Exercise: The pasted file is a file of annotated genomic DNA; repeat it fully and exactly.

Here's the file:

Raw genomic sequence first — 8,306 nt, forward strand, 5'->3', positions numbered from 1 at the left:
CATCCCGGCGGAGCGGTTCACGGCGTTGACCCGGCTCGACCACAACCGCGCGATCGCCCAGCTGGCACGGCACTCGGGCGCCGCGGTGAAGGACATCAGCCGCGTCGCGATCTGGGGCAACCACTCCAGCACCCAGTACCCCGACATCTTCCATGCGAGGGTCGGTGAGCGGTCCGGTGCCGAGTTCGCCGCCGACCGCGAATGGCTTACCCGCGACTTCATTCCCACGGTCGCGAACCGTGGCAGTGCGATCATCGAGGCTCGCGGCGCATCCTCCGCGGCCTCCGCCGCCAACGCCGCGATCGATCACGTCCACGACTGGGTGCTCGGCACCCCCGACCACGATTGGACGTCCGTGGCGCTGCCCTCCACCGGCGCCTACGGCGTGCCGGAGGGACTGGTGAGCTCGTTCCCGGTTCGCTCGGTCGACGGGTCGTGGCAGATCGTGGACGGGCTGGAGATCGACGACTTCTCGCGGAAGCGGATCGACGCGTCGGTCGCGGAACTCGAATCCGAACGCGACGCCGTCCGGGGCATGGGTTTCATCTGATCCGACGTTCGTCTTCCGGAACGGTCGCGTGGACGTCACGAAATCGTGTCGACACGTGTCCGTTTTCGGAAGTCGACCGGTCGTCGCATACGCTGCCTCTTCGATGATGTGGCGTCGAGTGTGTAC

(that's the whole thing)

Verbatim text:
Raw genomic sequence first — 8,306 nt, forward strand, 5'->3', positions numbered from 1 at the left:
CATCCCGGCGGAGCGGTTCACGGCGTTGACCCGGCTCGACCACAACCGCGCGATCGCCCAGCTGGCACGGCACTCGGGCGCCGCGGTGAAGGACATCAGCCGCGTCGCGATCTGGGGCAACCACTCCAGCACCCAGTACCCCGACATCTTCCATGCGAGGGTCGGTGAGCGGTCCGGTGCCGAGTTCGCCGCCGACCGCGAATGGCTTACCCGCGACTTCATTCCCACGGTCGCGAACCGTGGCAGTGCGATCATCGAGGCTCGCGGCGCATCCTCCGCGGCCTCCGCCGCCAACGCCGCGATCGATCACGTCCACGACTGGGTGCTCGGCACCCCCGACCACGATTGGACGTCCGTGGCGCTGCCCTCCACCGGCGCCTACGGCGTGCCGGAGGGACTGGTGAGCTCGTTCCCGGTTCGCTCGGTCGACGGGTCGTGGCAGATCGTGGACGGGCTGGAGATCGACGACTTCTCGCGGAAGCGGATCGACGCGTCGGTCGCGGAACTCGAATCCGAACGCGACGCCGTCCGGGGCATGGGTTTCATCTGATCCGACGTTCGTCTTCCGGAACGGTCGCGTGGACGTCACGAAATCGTGTCGACACGTGTCCGTTTTCGGAAGTCGACCGGTCGTCGCATACGCTGCCTCTTCGATGATGTGGCGTCGAGTGTGTAC